• Cancer Epidemiology
  • Applied Regression
  • Nutritional Epidemiology
  • Python for Public Health Research
  • Linear Regression Analysis for Public Health Research
  • Data Management and Data
  • Analysis
  • Principles of Biostatistical Consulting
  • Categorical Data Analysis for Public Health Research
  • Quantitative Methods
  • Biostatistics: Design and ANOVA
  • Theory of Statistics
  • Biostatistics: Regression
  • Biostatistical Computing Using R
  • Applied Survival Analysis
  • Longitudinal Data Analysis

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GRE: Scores not required

Minimum GPA to Apply: Not specified

Credit Hours: 42

Specializations Offered: Biostatistics and Epidemiology

Program Options: Online

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GRE: Scores not required

Minimum GPA to Apply: Not specified

Credit Hours: 45

Specializations Offered: Global Health, Health Policy, Environmental and Occupational Health, Epidemiology and Public Health Research Methods, Health Communication, Program Planning and Evaluation

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Responsibilities, Careers and Salaries Comparison

The job outlook for biostatisticians is very positive as companies rely on research to develop new medicines and identify the sources of illnesses in humans and animals. Overall, 14,400 jobs are expected to be added for mathematicians and statisticians through 2028, including biostatisticians, according to the Bureau of Labor Statistics (BLS).

The job outlook for epidemiologists is average as they work primarily with public health departments, at colleges and universities and with the federal government and nonprofits. 

Epidemiologists often specialize in a public health area, such as infectious diseases, occupational health or maternal and child health. The BLS predicts 5% job growth for epidemiologists through 2028, or about as fast as average for all occupations.

Epidemiology vs. Biostatistics Responsibilities, Careers and Salaries Comparison
MPH in Epidemiology MPH in Biostatistics

Focus

Conduct epidemiologic research studies by collecting, analyzing and interpreting data to develop evidence-based practices to support public health policies and practices.

Focus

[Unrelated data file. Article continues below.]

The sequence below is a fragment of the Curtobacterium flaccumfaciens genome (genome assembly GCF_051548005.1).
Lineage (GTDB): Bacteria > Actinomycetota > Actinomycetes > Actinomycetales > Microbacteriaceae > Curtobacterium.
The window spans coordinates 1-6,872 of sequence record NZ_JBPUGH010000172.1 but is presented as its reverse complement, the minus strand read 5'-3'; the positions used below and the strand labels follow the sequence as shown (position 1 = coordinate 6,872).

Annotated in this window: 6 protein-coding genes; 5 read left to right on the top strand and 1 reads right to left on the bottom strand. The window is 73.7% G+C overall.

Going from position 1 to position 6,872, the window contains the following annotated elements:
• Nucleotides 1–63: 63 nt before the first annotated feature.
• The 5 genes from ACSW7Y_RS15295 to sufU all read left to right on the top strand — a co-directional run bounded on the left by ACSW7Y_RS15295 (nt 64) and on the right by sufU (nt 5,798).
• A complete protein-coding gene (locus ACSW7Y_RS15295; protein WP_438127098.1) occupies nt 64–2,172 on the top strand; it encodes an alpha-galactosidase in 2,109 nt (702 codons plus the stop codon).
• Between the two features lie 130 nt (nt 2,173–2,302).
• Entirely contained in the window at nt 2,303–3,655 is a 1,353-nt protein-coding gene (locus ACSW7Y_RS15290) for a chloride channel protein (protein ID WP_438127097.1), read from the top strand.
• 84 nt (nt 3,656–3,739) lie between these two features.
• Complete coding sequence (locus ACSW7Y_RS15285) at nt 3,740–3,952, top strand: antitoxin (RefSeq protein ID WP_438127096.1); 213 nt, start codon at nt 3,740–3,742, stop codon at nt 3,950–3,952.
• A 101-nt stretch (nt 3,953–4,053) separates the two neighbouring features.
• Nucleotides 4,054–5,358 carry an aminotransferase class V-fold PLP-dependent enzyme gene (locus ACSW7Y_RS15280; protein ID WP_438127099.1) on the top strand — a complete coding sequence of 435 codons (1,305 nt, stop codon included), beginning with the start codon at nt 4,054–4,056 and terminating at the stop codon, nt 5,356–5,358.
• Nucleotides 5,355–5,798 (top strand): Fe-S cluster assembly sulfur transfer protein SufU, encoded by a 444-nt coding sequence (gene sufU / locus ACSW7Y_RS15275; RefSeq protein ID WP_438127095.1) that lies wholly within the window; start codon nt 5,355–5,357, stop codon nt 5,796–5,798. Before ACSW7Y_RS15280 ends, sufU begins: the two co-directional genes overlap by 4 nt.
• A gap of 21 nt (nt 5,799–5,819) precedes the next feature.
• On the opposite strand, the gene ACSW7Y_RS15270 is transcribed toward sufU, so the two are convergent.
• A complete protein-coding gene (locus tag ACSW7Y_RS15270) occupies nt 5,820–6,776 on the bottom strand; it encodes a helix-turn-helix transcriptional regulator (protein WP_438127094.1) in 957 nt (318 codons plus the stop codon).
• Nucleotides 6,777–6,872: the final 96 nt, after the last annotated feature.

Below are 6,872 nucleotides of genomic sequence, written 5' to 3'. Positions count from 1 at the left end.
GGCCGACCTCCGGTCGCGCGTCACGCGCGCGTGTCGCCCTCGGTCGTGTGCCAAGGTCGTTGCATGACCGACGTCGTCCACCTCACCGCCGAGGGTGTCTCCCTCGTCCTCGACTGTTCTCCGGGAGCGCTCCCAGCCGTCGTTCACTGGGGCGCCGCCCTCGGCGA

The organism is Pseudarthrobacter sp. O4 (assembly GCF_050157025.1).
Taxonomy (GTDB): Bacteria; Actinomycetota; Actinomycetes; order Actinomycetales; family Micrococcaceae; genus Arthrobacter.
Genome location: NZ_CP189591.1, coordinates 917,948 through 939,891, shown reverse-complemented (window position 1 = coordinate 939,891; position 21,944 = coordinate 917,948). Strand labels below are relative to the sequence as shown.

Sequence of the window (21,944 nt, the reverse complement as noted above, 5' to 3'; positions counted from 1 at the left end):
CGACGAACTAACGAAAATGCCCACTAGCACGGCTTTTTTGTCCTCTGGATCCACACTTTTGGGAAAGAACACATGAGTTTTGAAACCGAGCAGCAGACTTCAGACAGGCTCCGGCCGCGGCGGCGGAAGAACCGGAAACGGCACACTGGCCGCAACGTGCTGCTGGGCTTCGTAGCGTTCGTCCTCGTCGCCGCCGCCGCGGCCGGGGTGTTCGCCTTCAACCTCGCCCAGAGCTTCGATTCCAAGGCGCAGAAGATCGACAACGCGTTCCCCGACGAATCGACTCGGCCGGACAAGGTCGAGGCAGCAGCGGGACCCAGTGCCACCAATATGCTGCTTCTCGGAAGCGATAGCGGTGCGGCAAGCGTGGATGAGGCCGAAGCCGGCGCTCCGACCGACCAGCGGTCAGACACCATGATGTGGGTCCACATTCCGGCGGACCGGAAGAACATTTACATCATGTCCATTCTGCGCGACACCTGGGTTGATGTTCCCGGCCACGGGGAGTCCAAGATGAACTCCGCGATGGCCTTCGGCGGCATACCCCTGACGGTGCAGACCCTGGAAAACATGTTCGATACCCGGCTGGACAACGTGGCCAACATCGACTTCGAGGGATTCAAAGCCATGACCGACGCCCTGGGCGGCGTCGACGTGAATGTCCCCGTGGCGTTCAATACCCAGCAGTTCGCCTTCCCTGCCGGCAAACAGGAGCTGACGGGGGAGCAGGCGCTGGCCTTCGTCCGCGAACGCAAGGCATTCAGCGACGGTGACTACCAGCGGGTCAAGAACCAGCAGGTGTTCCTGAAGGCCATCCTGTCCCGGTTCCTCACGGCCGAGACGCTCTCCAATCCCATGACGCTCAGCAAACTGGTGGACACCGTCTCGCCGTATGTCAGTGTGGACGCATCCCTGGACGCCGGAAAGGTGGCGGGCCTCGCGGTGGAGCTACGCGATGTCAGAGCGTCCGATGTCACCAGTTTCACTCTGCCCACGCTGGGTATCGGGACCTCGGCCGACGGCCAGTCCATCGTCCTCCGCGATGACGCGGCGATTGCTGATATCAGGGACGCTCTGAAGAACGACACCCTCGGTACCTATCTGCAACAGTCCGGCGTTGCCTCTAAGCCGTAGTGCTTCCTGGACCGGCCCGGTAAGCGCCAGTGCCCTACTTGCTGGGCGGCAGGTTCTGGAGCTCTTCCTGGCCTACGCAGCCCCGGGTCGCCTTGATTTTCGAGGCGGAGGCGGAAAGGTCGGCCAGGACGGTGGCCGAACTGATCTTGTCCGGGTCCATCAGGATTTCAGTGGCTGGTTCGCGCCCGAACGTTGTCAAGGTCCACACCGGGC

Develop and implement statistical studies to increase medical knowledge and improve research efforts in public health.

Careers Opportunities for an MPH in Epidemiology

Epidemiologist
Infectious Disease Epidemiologist
Applied Epidemiologist
Epidemiology Investigator
Health Science Analyst

Careers Opportunities for an MPH in Biostatistics

Biostatistician
Clinical Research Biostatistician
Principal Scientist
Survey Statistician
Data Scientist

Work Settings

State Health Department
Biotech Research
Academia

Work Settings

University Research Hospital
Pharmaceutical Research Lab
Academia

Salary and Job Growth for Epidemiology Careers

The median annual wage for epidemiologists was $70,990 in May 2019, according to the BLS. Average growth for epidemiologists (5%)

Salary and Job Growth for Biostatistics Careers

In 2019 the median pay for mathematicians and statisticians in health care was $80,920, according to the BLS. Faster-than-average growth for mathematicians and statisticians (30%)

Epidemiology vs. Biostatistics: Which Degree is Right for You?

Either discipline is an integral part of public health and medicine. The job outlook for biostatisticians is generally healthier, with a wider variety of career possibilities in statistics or data science. On the other hand, most epidemiologists work for state and local health departments. Depending on the type of epidemiologist, there’s also the possibility of working for universities, hospitals and laboratories.

Determining which degree is better for you is a personal choice depending on your interests, strengths and career goals. Here are some tips that may help you find decide:

Consider an MPH in Epidemiology if:

  • You want to pursue a career in public health.
  • You have an undergraduate background in health sciences, biology or chemistry.
  • You have experience in analytics/qualitative analysis.
  • You want to research diseases and illnesses and improve public health.
  • You are comfortable communicating to various communities about public health.

Consider an MPH in Biostatistics if:

  • You have experience or coursework in statistics, calculus and a programming language.
  • You want to design surveys and collect, clean and analyze the data.
  • You desire to influence public health policy and implementation.
  • You want to work in biotechnology, pharmaceuticals or other advanced fields.
  • You prefer to work in an office setting.

Each program offers unique experiences to prepare graduates for their careers. Both concentrations speak to those who have an interest in blending data analysis and medical research to influence public health outcomes, and both are available in online MPH programs as well. If it’s hard to decide which one to pursue, students might consider MPH programs where epidemiology and biostatistics are combined.

Last Updated July 2020